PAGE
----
Despite a modest rise last month in employment, the White House on Sunday braced out-of-work Americans for a slow economic recovery.
Obama's chief economic adviser Lawrence Summers said on a pair of talk shows that a year after the passage of the stimulus bill, the U.S. economy still has "a long way to go."
Summers said pushing the unemployment rate down from its current 9.7 percent level won't be easy.
He said Obama was preoccupied with creating jobs. "The trend has turned, but to get back to the surface, we've got a long way to go," Summers said.
The economy added about 162,000 jobs in March, the most in nearly three years. A large percentage of the gains were temporary census workers hired by the federal government, and the unemployment rate held firm at 9.7 percent. The additional 123,000 private-sector jobs were the most since May 2007.
The economy is growing again, but at a pace unlikely to quickly replace the 8.4 million jobs erased in the recession that began in late 2007. More than 11 million people are drawing unemployment insurance benefits.
Christina Romer, head of the White House Council of Economic Adviseres, said consumers still face "a lot of head winds" from the financial crisis. For example, debt and credit difficulties are hampering stronger job growth.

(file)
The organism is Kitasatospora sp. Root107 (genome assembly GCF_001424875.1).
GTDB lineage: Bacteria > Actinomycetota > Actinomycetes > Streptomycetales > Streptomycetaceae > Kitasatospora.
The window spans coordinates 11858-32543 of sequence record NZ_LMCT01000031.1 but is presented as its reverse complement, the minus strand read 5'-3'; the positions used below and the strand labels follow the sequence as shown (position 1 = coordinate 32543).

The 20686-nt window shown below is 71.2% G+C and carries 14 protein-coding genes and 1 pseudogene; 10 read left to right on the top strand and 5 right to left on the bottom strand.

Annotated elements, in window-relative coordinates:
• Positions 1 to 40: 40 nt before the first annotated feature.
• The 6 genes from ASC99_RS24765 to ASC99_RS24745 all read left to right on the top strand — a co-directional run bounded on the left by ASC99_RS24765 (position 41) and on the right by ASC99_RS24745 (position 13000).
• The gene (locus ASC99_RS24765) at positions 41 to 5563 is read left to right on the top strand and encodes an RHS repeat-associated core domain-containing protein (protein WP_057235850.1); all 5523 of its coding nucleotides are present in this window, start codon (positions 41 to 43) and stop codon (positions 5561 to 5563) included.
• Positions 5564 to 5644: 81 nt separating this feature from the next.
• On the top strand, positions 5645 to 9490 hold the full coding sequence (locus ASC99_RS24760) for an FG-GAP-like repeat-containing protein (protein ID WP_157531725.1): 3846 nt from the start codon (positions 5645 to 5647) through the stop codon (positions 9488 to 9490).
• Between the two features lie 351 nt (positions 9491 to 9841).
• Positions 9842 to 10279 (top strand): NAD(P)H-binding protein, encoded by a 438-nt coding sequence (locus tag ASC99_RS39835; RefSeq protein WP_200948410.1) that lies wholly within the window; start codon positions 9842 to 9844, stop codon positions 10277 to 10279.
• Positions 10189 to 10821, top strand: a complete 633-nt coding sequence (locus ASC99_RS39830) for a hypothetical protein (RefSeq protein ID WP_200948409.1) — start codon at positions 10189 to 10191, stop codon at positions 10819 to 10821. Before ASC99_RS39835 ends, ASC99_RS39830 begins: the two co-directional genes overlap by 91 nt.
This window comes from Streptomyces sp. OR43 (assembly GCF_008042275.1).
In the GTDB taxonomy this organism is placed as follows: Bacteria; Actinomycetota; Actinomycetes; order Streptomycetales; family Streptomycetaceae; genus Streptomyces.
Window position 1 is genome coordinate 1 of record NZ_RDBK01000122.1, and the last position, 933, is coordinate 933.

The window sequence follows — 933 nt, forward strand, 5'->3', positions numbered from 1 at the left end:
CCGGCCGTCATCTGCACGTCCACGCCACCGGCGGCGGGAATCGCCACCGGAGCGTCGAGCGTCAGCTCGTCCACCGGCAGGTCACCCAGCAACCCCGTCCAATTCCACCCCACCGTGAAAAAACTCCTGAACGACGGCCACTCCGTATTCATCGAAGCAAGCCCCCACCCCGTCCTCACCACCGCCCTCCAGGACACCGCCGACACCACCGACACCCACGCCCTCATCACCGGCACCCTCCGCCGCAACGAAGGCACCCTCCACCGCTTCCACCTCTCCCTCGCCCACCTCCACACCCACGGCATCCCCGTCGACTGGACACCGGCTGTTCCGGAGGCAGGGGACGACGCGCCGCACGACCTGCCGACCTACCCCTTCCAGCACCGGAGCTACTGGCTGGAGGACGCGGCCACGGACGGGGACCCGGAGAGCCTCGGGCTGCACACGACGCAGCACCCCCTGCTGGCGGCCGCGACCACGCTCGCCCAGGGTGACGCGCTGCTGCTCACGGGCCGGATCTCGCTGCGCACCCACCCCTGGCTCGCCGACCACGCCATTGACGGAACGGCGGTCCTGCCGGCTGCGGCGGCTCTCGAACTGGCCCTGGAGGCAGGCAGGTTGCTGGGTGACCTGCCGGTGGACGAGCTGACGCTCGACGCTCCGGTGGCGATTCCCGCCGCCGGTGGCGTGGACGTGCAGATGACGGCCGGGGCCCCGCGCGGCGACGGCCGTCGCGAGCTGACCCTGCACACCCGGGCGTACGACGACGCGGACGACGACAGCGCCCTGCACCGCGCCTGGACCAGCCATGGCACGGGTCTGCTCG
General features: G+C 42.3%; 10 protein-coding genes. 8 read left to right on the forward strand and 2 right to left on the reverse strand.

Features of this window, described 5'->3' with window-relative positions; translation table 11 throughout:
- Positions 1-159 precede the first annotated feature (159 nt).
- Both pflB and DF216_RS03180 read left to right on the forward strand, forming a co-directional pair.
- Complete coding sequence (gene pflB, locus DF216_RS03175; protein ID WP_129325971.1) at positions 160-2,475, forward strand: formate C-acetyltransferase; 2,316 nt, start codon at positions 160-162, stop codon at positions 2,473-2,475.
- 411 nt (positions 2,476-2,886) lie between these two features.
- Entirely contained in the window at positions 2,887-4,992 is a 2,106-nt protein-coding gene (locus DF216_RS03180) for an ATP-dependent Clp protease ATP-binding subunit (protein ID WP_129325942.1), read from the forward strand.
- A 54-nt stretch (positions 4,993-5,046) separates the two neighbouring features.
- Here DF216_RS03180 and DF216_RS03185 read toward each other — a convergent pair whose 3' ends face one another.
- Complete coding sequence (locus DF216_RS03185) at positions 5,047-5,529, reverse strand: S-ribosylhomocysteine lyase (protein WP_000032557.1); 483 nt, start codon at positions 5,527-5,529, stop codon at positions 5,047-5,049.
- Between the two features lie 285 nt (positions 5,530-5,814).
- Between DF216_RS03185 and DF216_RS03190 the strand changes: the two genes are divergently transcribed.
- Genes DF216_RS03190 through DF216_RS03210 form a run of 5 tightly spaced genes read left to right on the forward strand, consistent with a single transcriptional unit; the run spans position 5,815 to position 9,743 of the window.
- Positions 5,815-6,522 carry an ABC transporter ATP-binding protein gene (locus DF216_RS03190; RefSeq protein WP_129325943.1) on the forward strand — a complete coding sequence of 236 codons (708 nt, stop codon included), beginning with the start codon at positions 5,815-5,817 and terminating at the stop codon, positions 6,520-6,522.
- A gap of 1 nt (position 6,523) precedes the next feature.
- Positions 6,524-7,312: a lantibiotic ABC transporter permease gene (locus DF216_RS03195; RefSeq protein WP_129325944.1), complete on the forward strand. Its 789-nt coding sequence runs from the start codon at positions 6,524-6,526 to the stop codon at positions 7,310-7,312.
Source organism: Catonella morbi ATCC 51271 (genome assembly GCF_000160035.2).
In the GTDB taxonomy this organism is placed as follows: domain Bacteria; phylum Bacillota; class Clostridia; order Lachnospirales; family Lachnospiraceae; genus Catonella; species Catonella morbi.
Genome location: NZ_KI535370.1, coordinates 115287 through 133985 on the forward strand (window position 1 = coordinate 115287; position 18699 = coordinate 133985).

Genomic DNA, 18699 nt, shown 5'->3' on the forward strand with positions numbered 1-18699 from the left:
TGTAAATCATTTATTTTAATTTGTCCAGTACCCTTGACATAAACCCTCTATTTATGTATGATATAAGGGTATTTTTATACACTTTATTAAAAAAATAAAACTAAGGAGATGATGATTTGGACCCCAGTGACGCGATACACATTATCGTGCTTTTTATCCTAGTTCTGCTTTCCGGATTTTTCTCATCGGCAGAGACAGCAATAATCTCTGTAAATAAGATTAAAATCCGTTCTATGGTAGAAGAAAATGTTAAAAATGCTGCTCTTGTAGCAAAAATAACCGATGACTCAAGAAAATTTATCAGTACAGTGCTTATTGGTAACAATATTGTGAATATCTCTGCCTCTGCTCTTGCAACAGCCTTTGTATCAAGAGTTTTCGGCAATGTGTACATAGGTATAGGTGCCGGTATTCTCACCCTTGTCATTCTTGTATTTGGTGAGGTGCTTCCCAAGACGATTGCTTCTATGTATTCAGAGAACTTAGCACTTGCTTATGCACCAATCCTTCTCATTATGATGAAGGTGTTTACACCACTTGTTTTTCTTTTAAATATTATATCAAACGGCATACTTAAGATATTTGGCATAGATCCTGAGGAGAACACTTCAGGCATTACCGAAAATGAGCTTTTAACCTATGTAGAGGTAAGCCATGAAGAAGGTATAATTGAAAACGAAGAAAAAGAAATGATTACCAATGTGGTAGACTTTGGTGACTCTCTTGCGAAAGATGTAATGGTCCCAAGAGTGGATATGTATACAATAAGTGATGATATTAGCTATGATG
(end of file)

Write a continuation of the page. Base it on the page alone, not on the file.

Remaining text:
They were echoing the words of Treasury Secretary Timothy Geithner, who said last week the administration was "very worried" about returning to a more normal jobless rate of around 5 percent.
As Obama moves on with his legislative agenda after health care, Summers said he believed Congress would pass new oversight rules for the financial industry. The Wall Street meltdown was largely blamed for the recession and the near collapse of the global financial system.
"I expect that reform is going to pass," Summers said. Obama wants it on his desk within two weeks.
Arizona Sen. John Kyl, the No. 2 Senate GOP leader, accused Democrats of pulling out of bipartisan negotiations on the bill. Nonetheless, he said he thought there was "a substantial opportunity" for a bipartisan solution.
The Associated Press contributed to this report